After the move, Mr. Hawg began to act increasingly aggressive towards Larry. Larry treated them all with care and respect, so it puzzled me. We researched possible causes and tried several techniques to diffuse the situation.
Such an awesome month for the entire homestead! The hogs were content in their area. Busy foraging and enjoying the summer. They received the many scraps from our gardens. After every brush removal and tree-clearing project, we tossed their favorite brush into their yard, after the goats got their fill. The hogs were partial to beech, oak, and maple. The grass in their area was gone at this point, so I gathered a large bucket-full for them every night after dinner and tossed it in. They also munched on the patch of cornstalks we lopped down. They were eating much less grain and looked to be in perfect shape. Except Petunia. She looked wider. I wondered if she was pregnant, but her genitalia did not match the photos of pregnant sows I saw online. Her udders were not hanging either, but they were starting to look different. I monitored her closely. She probably got tired of me staring at her hind and milk bags, but yeah, I wasn’t sure if she was pregnant or not.
Mr. Hawg was (mostly) fine with me, but he was still keen on murdering Larry. After watching him attack the fence at Larry, and then nipping at me several times, I stopped going into the hog area. I simply did not trust him.
We made plans to separate him from the girls. We even moved a portable poultry tractor to the far side of the area. Larry erected more hog fencing, so Mr. Hawg would have ample room to roam, and I could interact with the girls without fear. However, Larry’s work schedule suddenly got busy. The gate and hut still needed work, so we had to put off moving Mr. Hawg. The plan was to get him moved by September 6th.
September 2nd, 7:00 AM: Three squealing hogs demanding breakfast when they see me doing rounds. Mr. Hawg nipping them to get first dibs. Nothing unusual.
At noon, what I saw wasn’t just unusual, it was surreal.
The hogs were napping in their hut (on hot summer days it remained cool in there). As I approached their yard, Mr. Hawg and Violet hopped out of the hut, and began jumping at the fence-squealing and foaming at the mouth. Just as I dumped the first cup of feed in, Petunia hopped out of the hut. With a long red, bloody mass hanging from her behind. I had zero idea what it was, until a wee piglet tumbled out of the hut (there was a one-foot drop from hut to ground). I stared at it, then at Petunia, who in between mouthful of lunch, squatted to expel the placenta hanging from her hind.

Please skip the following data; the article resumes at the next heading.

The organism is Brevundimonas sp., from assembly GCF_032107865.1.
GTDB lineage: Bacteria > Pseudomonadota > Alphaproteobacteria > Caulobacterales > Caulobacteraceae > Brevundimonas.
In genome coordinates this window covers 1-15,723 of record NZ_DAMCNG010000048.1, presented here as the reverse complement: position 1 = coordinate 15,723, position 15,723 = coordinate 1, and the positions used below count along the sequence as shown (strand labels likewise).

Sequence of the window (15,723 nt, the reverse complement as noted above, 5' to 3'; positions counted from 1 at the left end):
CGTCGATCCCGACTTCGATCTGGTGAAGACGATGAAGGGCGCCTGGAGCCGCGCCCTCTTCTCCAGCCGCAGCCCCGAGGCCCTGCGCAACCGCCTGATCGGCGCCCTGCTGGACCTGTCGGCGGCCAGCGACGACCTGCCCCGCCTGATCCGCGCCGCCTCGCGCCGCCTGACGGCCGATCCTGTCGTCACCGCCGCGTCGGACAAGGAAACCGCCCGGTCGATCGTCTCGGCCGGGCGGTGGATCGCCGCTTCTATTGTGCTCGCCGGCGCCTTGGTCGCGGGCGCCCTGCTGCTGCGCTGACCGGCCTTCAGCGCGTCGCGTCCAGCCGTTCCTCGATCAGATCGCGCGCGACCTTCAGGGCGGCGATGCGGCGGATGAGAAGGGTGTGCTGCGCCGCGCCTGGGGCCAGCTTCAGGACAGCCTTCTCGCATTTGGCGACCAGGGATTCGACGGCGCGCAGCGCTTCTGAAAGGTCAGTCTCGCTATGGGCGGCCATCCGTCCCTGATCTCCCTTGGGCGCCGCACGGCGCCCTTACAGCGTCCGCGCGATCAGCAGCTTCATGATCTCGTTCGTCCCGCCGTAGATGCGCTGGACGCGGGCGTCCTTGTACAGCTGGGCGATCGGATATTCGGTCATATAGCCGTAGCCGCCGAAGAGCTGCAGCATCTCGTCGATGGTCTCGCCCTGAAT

What the… I froze when another piglet tumbled out of the hut. The piglets staggered and cried, apparently as confused as I was. When they rolled under the hut, I shook away my shock. After a quick peek through the slits on the side of the hut—and seeing another piglet in the corner (it was not moving)—I called Larry because, of course, I’m usually alone when crazy things happen.
The next hour was hilariously hectic. I will not go into the absurd, tear-soaked details, but in that hour, I somehow had things in some semblance of control.
Mr. Hawg was in his new area. I still don’t know how I lifted logs over the fence on a ladder to secure the gate, but apparently, that is exactly what I did. That, and wrapped about a zillion straps and bungee cords to keep him contained in that yard.
The newborn piglets that rolled under the hog hut were pulled out (I have a vague memory of laying on my back, grappling at them with a branch and praying the sows did not trample me).
While I did these things, Petunia gave birth to a fourth piglet.
Sadly, the unmoving piglet in their hut was deceased. It was a large male. Mr. Hawg’s successor. Its death was Mr. Hawgs saving grace, as I wanted to keep only one boar on premises.
When Larry, on his lunch break, came screeching into the driveway, he helped me get things in even better order. Tears of stress already shed, I was simply thankful he was there as I cleaned the afterbirths and tidied up the hut.
The boy piglet was buried in the wildflower garden, atop the hill that overlooked his family.
Petunias’ three surviving piglets were all girls. Seemingly healthy babies; when I finally walked up the hill to the house mid-afternoon, they were all actively nursing on mom.
A few days later, Mr. Hawg was moved back with Violet, (the only way to stop his bashing the fence and gate) and we moved Petunia and her babies into that other hut, which Larry completed. The gate and yard were also finished.
There. Now I could enjoy the new babies. Which I truly did. I think I took as many pictures of them as I did of my own human children.